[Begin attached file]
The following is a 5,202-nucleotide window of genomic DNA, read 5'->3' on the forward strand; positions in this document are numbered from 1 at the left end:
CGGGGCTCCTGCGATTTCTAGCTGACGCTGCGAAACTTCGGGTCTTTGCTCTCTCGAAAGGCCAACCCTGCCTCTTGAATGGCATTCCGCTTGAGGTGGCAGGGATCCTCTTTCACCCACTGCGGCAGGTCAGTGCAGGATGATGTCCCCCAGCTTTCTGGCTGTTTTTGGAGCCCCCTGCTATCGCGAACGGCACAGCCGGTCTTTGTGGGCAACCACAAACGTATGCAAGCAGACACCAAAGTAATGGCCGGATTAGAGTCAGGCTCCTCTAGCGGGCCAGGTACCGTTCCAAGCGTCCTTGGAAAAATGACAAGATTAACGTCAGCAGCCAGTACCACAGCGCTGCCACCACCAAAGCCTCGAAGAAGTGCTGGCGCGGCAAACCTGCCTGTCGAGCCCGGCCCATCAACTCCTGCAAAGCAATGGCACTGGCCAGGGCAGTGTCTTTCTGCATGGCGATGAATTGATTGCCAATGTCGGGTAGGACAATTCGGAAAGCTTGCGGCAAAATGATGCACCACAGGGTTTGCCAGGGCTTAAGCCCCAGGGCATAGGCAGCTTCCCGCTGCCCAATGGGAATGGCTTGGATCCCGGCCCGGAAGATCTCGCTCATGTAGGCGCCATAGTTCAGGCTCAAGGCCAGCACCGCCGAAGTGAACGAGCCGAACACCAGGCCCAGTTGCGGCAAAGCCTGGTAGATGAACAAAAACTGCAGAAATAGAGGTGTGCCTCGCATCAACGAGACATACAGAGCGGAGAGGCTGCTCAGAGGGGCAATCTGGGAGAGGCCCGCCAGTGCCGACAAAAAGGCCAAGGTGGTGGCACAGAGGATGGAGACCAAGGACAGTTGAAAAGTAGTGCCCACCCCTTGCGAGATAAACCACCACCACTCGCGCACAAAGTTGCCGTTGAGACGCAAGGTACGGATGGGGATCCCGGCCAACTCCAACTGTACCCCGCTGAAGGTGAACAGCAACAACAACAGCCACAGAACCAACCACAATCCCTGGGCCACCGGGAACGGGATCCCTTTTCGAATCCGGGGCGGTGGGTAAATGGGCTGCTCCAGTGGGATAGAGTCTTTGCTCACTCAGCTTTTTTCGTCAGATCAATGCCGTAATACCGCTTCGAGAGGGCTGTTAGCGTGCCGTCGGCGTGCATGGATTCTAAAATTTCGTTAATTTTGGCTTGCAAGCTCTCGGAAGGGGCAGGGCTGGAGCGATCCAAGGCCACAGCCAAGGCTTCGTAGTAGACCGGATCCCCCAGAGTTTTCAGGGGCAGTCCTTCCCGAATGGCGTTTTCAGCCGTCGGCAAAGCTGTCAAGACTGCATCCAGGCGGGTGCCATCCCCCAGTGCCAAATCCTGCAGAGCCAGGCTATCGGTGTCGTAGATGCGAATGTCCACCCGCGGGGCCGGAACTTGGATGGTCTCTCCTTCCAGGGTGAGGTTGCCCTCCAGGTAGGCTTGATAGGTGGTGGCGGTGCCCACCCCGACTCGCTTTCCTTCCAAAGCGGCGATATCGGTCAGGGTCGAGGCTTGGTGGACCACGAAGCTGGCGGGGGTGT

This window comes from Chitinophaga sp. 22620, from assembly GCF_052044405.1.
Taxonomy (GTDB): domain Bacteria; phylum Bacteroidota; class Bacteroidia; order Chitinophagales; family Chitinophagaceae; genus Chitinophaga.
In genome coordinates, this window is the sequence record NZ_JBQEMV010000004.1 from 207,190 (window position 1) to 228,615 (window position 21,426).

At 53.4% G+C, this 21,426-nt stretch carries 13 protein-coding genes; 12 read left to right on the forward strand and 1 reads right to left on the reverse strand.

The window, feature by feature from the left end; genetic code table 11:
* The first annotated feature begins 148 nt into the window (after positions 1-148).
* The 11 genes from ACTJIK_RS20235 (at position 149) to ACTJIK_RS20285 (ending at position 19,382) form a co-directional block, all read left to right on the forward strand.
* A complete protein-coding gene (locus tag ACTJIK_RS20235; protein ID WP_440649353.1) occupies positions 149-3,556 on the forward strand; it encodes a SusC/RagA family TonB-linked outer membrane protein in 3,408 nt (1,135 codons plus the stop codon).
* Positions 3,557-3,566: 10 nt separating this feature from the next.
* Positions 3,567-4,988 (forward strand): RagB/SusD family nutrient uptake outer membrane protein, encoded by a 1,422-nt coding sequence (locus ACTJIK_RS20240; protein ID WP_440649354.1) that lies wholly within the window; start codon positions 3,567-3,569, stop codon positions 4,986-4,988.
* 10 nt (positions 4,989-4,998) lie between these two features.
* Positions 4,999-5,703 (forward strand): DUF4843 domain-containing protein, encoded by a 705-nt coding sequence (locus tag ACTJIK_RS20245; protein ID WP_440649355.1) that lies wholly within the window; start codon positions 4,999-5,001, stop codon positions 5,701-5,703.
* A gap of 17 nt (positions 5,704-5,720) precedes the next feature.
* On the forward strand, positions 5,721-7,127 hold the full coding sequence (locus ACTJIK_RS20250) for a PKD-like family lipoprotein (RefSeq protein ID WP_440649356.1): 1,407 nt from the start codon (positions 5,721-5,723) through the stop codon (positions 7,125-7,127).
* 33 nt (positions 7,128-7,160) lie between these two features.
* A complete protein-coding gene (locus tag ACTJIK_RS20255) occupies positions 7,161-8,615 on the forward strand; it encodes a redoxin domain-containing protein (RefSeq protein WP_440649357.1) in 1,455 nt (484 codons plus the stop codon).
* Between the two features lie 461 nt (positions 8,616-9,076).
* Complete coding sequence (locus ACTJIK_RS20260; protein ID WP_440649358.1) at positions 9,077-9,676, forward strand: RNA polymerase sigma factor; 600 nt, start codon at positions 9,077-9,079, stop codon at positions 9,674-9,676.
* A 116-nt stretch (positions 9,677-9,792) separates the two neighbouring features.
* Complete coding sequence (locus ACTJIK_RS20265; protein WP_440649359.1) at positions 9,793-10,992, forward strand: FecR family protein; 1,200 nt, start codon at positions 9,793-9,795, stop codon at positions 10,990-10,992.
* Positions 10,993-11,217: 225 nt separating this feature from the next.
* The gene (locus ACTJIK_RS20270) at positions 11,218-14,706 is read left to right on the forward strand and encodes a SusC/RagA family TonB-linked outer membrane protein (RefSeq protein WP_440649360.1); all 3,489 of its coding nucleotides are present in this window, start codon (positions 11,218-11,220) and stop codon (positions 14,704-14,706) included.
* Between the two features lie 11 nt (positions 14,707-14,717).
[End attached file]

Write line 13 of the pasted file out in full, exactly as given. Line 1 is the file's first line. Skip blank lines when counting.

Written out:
* 10 nt (positions 4,989-4,998) lie between these two features.